Sources said that an NIA team raided a Dar-ul-Uloom in Nawab Bazar area of the old city just before dawn and conducted thorough searches. Reports said that after preliminary investigation, one person who runs the madrasa was taken into custody for further questioning. His laptop and some documents too have been seized by the agency. Sources said that the said madrasa is affiliated with a Dar-ul-Uloom in Lucknow.

Simultaneous raids were conducted at many places in Anantnag district as well. The raids were conducted at several locations including Pushroo Achbal, Magray Pora Achabal, Sunsooma Achabal. While the NIA team conducted the searches, police and CRPF provided logistic support to avoid any disruption.

Searches in the case today led to recovery and seizure of a large number of incriminating documents and digital devices such as mobile phones, tablets, laptop, hard disks and T-shirts having ISIS logo.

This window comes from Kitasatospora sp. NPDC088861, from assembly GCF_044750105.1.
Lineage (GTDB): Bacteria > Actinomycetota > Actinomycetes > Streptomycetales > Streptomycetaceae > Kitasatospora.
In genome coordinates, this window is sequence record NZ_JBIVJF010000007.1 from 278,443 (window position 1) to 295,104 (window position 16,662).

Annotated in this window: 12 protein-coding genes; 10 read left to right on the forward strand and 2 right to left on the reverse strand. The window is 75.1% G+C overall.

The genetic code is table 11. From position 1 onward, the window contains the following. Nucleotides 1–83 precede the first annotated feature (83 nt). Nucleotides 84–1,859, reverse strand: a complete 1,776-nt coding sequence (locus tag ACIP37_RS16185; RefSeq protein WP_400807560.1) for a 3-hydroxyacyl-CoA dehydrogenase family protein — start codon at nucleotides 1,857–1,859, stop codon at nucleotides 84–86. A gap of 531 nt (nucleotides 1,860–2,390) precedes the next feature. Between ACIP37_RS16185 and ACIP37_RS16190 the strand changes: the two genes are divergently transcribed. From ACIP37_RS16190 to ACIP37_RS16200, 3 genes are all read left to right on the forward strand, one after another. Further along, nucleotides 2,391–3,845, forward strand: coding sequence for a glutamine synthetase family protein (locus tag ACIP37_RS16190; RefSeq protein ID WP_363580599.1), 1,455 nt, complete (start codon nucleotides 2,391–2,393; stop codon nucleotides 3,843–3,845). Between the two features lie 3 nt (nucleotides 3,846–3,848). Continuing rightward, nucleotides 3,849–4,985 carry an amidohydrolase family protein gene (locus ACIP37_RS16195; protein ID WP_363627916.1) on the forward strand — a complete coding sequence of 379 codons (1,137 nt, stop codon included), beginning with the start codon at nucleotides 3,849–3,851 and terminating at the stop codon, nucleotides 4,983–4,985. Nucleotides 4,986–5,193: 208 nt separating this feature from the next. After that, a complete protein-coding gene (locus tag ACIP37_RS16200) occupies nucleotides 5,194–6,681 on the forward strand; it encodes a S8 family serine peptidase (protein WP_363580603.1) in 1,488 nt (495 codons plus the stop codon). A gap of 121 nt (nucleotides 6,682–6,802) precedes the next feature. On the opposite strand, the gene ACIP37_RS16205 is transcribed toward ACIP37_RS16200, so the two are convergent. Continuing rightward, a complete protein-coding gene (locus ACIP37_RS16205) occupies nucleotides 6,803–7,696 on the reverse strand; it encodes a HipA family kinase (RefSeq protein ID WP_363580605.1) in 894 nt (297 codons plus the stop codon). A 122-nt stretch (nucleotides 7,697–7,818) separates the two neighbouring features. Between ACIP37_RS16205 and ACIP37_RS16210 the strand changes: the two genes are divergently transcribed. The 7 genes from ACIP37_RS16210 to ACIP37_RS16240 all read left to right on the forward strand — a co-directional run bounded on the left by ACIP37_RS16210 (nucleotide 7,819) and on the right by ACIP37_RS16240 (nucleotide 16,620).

In a statement, NIA said that Sunday’s raids in Kashmir were conducted for a case registered by NIA on 29 June 2021 under Sections 124A, 153A, &153B of IPC and Sections 17, 18, 18B, 38, 39 and 40 of the UA(P) Act 1967 in connection with the conspiracy of the ISIS to radicalise and recruit impressionable youth in India to wage jihad against the Indian state.

“In order to execute its nefarious plan, an organised campaign has been launched over cyberspace which is supplemented by on ground terror financing activities,” the statement said.

It added that “ISIS terrorists operating from various conflict zones along with ISIS cadres in India, by assuming pseudo-online identities, have created a network wherein ISIS-related propaganda material is disseminated for radicalising and recruiting members to the fold of ISIS.” It said that an India-centric online propaganda magazine the ‘Voice of Hind’ (VOH) is published on a monthly basis with the aim to incite and radicalise impressionable youth by projecting a skewed narrative of imagined injustices in India to arouse a feeling of alienation and communal hatred.